I've had a leather repair shop make additions to my boots and a luggage repair shop fix the velcro on my wrist guards. In both cases, the results were functional but not quite right. Even when skilled at similar looking operations, you can't expect perfect results if they are not familiar with the application.
ese002 is offline   Reply With Quote
Old October 24th, 2015, 06:48 PM   #4
Jim
Senior Member
 
Join Date: Jul 2011
Location: Illinois
Posts: 163
Default

I've been using Triple 8 Coverts for the last year and a half.

Pros:
20 bucks at IW
Conforms to knees
Light
Comfortable and non-restrictive, I don't even know that they're there.
Elastic hasn't stretched at all.

Con:
Minimal protection. There is no hard plastic cap, only foam.

Even though I have yet to take my first fall with these pads, I believe that they would not slip off during a fall and would keep my skin from coming off. I also believe that I better not do a hard vertical drop on those pads because knee cap cracking prevention would be minimal.

So in light of all that, I really do think they would be the perfect choice for all those speedskaters who aren't wearing any knee pads at all.
Jim is offline   Reply With Quote
Old November 1st, 2015, 03:59 AM   #5
ese002
Senior Member
 
ese002's Avatar
 
Join Date: Jul 2010
Location: Mountain View, CA
Posts: 401
Default

Quote:
Originally Posted by Jim View Post
I've been using Triple 8 Coverts for the last year and a half.

Pros:
20 bucks at IW
Conforms to knees
Light
Comfortable and non-restrictive, I don't even know that they're there.
Elastic hasn't stretched at all.

Con:
Minimal protection. There is no hard plastic cap, only foam.

Even though I have yet to take my first fall with these pads, I believe that they would not slip off during a fall and would keep my skin from coming off. I also believe that I better not do a hard vertical drop on those pads because knee cap cracking prevention would be minimal.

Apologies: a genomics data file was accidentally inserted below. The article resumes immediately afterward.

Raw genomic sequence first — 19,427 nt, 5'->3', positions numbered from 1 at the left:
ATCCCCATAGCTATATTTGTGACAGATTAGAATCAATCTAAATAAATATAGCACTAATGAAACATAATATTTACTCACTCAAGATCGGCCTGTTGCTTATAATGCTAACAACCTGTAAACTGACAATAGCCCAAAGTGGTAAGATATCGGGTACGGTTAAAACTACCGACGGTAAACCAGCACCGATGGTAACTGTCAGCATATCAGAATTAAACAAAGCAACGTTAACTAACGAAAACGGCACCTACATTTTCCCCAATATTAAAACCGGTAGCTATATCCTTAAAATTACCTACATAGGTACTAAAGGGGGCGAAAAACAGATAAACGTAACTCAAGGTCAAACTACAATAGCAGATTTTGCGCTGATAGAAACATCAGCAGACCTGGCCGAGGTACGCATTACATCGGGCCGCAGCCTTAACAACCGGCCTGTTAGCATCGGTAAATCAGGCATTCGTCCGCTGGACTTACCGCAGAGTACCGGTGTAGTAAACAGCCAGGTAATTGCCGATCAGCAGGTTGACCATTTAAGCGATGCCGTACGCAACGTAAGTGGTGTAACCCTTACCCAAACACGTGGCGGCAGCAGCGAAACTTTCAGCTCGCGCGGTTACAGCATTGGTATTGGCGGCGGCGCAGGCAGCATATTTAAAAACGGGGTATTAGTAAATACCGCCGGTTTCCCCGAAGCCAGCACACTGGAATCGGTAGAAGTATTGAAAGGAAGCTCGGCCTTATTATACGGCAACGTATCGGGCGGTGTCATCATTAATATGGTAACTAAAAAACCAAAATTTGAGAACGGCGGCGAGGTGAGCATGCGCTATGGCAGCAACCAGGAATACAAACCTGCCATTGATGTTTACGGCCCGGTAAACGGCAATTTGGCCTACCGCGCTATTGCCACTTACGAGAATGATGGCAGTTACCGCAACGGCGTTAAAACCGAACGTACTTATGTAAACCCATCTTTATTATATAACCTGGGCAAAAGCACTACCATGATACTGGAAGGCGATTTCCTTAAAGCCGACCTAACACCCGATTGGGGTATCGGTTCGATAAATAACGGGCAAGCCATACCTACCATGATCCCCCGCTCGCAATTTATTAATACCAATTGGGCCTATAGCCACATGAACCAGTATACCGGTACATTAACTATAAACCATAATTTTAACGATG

So in light of all that, I really do think they would be the perfect choice for all those speedskaters who aren't wearing any knee pads at all.
Unless your idea is to hit the pads and immediately roll, I don't think these will work for speed. The plastic cap is what gives a knee pad a low friction sliding surface needed to skid to stop without transmitting forward momentum to the knee. Without it the pad will dig in and probably slide off no matter how tightly strapped on. Either that or the straps themselves dig in and cut the skin.

Capless knee pads are meant for aggressive skating where thye are worn underneath baggy jeans. The cap wouldn't work anyway because it would not be in direct contact with the ground.
ese002 is offline   Reply With Quote
Old March 21st, 2016, 07:55 PM   #6
marksundell
Blade or Die.
 
marksundell's Avatar
 
Join Date: Oct 2013
Location: St. Paul, MN
Posts: 28
Default

I suggest G Form Pro X pads.

http://g-form.com/en/pro-xc-knee-pads.html

They are a bit costly but soooo worth it.
I'm 37 and the last 20 of that was aggressive skating, (in addition to Urban and distance skating) most of that without knee pads. So I banged around my knees more than any sane person should.

I got some g forms over the winder and I have nothing bad to say about them.
I took them out on a 10 mile skate and I forgot I had them on. Thin, light and do not slip.

I did wear them to the skatepark the other day and I took many spills to my knees. the stuff they use for the foam is amazing. totally works.

If you look around online you can get them cheaper, I got mine this past winter for like $45.

Good luck, lmk if you have any questions.
marksundell is offline   Reply With Quote
Reply

Thread Tools
Display Modes

Posting Rules
You may not post new threads
You may not post replies
You may not post attachments
You may not edit your posts

BB code is On
Smilies are On
[IMG] code is On
HTML code is Off

Forum Jump


All times are GMT. The time now is 10:33 AM.


Powered by vBulletin® Version 3.8.4
Copyright ©2000 - 2018, Jelsoft Enterprises Ltd.